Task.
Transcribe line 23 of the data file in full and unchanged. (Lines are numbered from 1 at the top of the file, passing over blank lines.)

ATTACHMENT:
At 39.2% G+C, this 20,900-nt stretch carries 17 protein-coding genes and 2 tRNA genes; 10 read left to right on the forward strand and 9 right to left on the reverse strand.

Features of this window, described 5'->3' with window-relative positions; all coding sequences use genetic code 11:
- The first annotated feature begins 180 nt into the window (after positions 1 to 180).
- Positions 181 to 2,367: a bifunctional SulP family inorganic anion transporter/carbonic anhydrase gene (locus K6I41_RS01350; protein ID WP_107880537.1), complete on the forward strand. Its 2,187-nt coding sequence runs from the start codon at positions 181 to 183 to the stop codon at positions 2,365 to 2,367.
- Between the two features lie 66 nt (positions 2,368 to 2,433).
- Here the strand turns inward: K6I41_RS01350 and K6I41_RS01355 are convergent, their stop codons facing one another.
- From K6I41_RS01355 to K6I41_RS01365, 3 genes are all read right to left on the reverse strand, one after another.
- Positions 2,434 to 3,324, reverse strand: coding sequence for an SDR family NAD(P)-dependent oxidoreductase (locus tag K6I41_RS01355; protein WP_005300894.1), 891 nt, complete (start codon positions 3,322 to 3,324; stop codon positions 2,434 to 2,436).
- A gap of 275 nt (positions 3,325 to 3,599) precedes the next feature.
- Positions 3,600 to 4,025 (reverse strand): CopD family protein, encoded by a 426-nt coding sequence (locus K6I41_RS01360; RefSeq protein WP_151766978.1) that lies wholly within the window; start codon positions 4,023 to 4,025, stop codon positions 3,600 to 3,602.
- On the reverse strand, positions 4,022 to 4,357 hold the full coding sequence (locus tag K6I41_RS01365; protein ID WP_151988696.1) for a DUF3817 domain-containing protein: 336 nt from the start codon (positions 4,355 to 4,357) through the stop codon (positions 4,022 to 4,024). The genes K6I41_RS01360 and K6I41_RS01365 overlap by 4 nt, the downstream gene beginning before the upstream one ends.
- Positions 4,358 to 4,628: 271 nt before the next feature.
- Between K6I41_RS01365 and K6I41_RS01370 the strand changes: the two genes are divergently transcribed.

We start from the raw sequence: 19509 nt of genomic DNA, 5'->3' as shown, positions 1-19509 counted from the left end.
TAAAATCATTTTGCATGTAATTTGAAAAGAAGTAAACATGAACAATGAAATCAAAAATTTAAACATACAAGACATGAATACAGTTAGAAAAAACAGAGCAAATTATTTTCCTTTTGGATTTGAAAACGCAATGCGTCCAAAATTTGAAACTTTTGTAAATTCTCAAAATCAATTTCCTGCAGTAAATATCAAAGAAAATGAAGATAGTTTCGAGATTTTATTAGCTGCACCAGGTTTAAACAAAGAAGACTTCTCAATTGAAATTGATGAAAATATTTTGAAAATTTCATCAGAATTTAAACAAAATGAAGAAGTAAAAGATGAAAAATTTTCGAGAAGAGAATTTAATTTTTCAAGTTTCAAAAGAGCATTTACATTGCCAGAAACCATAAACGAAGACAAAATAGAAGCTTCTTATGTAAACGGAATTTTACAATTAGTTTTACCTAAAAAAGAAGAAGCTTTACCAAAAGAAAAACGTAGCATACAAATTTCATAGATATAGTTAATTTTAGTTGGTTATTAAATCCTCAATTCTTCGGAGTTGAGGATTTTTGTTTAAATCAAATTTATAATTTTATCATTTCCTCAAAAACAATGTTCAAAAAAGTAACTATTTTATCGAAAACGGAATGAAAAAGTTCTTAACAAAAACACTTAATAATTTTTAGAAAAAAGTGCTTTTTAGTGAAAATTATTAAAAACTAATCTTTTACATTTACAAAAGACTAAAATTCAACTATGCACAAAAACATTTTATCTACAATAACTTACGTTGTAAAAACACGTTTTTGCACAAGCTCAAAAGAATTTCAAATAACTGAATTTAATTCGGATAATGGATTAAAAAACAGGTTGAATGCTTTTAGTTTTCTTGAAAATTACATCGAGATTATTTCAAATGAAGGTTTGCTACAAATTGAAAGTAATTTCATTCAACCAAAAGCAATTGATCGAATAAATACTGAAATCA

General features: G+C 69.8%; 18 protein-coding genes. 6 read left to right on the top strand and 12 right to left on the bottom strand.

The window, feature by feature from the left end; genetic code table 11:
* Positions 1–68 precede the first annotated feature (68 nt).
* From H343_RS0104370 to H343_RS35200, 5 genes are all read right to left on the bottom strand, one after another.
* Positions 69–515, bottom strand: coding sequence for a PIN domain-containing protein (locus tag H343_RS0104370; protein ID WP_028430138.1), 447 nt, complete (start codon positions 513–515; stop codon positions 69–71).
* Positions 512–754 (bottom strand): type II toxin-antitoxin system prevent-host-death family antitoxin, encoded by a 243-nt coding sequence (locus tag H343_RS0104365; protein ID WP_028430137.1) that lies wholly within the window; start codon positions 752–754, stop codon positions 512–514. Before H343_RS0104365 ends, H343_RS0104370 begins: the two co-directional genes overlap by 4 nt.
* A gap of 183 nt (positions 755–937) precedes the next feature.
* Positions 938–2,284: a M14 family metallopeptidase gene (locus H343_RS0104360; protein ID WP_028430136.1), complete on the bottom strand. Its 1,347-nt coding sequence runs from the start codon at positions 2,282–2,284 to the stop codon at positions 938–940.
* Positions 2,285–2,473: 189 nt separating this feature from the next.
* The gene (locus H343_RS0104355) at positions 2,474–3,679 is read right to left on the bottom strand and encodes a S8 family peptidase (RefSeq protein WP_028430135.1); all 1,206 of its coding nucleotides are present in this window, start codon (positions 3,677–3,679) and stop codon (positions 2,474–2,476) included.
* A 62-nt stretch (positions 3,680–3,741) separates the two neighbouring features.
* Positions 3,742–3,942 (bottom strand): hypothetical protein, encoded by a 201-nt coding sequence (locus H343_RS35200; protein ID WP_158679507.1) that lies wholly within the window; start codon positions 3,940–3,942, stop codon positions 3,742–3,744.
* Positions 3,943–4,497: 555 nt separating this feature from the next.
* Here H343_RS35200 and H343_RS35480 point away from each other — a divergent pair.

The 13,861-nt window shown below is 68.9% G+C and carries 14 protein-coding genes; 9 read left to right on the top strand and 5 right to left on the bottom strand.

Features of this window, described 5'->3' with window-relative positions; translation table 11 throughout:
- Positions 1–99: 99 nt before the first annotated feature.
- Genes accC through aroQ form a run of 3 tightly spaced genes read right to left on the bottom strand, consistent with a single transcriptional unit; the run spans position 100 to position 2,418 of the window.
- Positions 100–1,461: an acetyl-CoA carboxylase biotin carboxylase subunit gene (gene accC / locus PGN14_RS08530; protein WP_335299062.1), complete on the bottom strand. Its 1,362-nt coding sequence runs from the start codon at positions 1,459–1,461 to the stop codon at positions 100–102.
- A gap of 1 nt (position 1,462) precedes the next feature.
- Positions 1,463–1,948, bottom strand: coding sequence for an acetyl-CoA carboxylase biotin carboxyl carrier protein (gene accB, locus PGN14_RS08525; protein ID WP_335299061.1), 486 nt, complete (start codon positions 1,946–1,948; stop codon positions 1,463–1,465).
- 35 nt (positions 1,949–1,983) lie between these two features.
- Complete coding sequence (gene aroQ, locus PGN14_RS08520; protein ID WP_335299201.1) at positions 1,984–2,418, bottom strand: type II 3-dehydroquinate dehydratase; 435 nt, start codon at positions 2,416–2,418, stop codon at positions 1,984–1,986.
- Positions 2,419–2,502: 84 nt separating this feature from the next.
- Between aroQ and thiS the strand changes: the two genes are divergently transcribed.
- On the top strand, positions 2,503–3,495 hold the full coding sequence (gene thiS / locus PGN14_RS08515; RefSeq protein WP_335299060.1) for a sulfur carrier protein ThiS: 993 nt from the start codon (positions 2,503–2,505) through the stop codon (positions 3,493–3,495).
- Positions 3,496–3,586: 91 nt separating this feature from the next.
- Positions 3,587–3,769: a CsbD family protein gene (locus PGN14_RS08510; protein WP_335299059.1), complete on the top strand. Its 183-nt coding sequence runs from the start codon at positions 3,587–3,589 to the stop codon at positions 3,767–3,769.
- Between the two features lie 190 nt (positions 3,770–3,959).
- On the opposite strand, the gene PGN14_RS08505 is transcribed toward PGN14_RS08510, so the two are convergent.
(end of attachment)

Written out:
* Positions 938–2,284: a M14 family metallopeptidase gene (locus H343_RS0104360; protein ID WP_028430136.1), complete on the bottom strand. Its 1,347-nt coding sequence runs from the start codon at positions 2,282–2,284 to the stop codon at positions 938–940.